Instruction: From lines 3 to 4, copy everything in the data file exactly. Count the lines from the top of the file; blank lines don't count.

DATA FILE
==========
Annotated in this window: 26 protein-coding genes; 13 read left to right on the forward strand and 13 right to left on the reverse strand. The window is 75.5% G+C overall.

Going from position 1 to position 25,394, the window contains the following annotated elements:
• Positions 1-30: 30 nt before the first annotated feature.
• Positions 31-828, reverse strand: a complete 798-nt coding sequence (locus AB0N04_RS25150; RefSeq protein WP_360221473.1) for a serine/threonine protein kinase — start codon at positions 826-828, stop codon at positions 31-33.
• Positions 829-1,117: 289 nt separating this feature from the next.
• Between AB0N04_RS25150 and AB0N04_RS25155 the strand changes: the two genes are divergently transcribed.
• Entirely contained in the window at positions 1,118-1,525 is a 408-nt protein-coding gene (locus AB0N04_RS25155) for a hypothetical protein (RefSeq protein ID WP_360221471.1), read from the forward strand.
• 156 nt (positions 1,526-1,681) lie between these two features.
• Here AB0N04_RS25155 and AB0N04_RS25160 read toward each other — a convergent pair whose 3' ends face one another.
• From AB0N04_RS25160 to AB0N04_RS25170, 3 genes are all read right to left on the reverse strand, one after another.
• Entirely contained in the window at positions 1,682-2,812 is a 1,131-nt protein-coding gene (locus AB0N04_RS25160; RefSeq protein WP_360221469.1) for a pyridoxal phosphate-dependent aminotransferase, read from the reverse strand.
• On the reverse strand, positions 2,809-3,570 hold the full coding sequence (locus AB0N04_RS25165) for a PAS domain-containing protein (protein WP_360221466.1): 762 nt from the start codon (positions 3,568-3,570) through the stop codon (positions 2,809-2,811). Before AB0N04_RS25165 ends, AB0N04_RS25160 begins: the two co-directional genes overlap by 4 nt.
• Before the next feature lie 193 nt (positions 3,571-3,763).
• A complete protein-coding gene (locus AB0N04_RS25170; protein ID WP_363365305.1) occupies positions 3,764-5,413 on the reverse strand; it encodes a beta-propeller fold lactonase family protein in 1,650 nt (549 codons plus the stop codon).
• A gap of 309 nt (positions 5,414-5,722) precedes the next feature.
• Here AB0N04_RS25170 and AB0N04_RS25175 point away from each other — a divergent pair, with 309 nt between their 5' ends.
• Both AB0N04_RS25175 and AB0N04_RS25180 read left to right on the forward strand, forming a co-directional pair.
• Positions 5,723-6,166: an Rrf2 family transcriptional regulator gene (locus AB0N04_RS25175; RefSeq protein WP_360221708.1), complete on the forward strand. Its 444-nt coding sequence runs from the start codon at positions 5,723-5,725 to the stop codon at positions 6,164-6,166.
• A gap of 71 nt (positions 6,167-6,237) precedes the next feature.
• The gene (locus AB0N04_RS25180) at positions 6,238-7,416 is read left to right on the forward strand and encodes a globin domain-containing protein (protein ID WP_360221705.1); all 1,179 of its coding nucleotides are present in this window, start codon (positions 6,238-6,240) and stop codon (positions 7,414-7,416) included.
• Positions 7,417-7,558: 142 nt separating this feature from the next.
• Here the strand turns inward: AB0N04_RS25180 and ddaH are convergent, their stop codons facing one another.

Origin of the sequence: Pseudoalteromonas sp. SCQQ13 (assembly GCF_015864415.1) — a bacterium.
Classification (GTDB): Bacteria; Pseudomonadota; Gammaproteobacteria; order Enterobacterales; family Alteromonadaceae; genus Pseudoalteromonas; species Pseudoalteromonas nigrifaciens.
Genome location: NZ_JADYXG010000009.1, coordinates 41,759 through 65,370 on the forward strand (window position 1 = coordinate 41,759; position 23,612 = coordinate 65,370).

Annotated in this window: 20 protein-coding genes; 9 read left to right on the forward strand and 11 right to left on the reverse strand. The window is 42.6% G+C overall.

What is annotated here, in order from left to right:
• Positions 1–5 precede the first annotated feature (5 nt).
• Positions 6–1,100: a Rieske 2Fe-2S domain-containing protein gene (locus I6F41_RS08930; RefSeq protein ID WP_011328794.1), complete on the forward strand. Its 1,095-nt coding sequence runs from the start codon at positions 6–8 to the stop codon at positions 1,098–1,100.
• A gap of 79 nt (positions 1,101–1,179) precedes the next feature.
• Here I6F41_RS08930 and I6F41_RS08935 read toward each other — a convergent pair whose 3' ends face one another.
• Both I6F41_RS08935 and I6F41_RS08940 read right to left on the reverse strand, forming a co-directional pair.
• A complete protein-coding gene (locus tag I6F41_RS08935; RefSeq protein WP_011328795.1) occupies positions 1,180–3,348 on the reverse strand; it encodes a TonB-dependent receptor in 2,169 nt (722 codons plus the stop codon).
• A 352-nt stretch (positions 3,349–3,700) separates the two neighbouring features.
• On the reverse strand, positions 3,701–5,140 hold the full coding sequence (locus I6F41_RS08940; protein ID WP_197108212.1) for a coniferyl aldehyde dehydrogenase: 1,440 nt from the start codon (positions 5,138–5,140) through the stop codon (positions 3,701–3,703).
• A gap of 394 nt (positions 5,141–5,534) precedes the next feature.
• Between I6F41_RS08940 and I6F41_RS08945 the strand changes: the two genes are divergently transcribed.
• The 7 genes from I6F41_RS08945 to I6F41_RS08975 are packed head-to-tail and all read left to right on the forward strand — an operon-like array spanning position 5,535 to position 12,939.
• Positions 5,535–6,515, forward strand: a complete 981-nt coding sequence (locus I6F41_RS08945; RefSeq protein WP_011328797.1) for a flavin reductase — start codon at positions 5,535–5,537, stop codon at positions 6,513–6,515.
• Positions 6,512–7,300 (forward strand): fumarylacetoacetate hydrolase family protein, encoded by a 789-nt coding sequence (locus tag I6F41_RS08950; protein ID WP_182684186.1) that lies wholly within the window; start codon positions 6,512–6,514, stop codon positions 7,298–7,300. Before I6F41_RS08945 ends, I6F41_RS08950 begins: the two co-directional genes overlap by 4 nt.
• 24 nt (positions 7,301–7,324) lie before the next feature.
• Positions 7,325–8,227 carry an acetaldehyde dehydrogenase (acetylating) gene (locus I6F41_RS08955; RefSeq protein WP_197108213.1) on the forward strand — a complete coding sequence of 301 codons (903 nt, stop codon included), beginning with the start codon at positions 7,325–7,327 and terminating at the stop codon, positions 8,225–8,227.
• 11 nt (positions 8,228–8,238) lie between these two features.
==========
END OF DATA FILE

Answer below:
• Positions 1-30: 30 nt before the first annotated feature.
• Positions 31-828, reverse strand: a complete 798-nt coding sequence (locus AB0N04_RS25150; RefSeq protein WP_360221473.1) for a serine/threonine protein kinase — start codon at positions 826-828, stop codon at positions 31-33.